t: 0116 241 8331 e: email@example.com
The APT is committed to providing training in a safe environment and in response to COVID-19 we are offering all of our courses via distance learning. Read more
The RAID® approach to working with challenging behaviour: a position statement.
The RAID® system is a form of what is now termed positive behavioural support (PBS). The RAID® system was first introduced in 1990, is now on its 10th iteration, and has been attended by over 20,000 UK professionals so far. Other forms of PBS share many commonalities with it and also some differences in emphasis. Key features of the RAID® approach and other PBS approaches are very well described by Nick Gore et al (2013) as below:
The RAID® approach lays particular emphasis on primary preventative strategies, while also inviting a functional analysis of the challenging behaviour when it occurs. Primary preventative strategies are highlighted by RAID’s use of ‘red and green behaviour’ which simultaneously side-steps value judgements on the behaviours concerned while at the same time allowing emphasis on the encouragement of the green behaviours that is in the person’s repertoire or potential. Similarly, the red-green distinction invites discussion (from professionals as much as service users) as to what constitutes green and what constitutes red. ‘Assertiveness’ for example, while not always convenient for the organisation, is nevertheless usually a green behaviour.
Equally, functional analysis of the problem behaviour is part of the RAID® approach, paying particular attention to avoiding some of the dangers that this can sometimes bring:
In summary, the RAID® approach is a very positive form of PBS which, while understanding and analysing the problem behaviour and its function for the person concerned, also concentrates on nurturing and developing incompatible appropriate behaviour, so it gradually displaces the disruptive behaviour. In this way it produces a positive and effective team approach that can easily be explained to patients, friends or family, improves morale and provides an excellent service for service users, who in turn identify with it and value it.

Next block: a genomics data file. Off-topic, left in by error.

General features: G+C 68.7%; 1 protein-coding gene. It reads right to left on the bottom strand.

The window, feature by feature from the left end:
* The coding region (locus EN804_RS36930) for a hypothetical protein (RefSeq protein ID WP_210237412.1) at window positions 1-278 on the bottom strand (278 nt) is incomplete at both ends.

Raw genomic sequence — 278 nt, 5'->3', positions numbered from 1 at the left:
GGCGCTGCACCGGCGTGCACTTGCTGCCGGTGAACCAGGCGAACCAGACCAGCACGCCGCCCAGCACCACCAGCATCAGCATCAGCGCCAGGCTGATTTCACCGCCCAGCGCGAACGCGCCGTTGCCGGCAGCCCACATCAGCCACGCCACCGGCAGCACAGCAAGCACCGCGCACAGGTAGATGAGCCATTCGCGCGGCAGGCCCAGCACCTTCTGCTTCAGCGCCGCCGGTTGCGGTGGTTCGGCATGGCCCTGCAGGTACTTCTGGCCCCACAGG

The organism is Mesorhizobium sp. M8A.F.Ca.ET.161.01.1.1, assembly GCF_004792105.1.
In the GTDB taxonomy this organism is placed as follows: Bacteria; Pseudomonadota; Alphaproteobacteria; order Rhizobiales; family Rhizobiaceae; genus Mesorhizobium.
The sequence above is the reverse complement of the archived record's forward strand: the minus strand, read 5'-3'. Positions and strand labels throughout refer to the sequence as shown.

Reference: Gore, N. J., P. McGill, et al. (2013). "Definition and scope for positive behavioural support." International Journal of Positive Behavioural Support 3(2): 14-23.
A 3-day course.
A relentlessly positive approach to working with disturbed and challenging behaviour.
The 3-day RAID® course is the UK’s leading positive psychology approach for tackling disturbed and challenging behaviour at source: over 20,000 professionals have attended it. It is a comprehensive approach which teaches staff a philosophy and practice not only to deal with disturbed and challenging behaviour when it occurs, but also to prevent it by tackling it at source. Staff feel pleased to share a unified system and to know what they are doing and why they are doing it, while clients delight in a relentlessly positive and empowering approach. The essence of the RAID® approach is to play down disturbed and challenging behaviour as far as safety allows, and to nurture and develop positive behaviour so that it systematically overwhelms and displaces the disturbed and challenging behaviour.
This is a major undertaking where organisations seek recognition that they are implementing RAID® principles outstandingly well. It can also be awarded ‘by acclaim’ to organisations that merit it.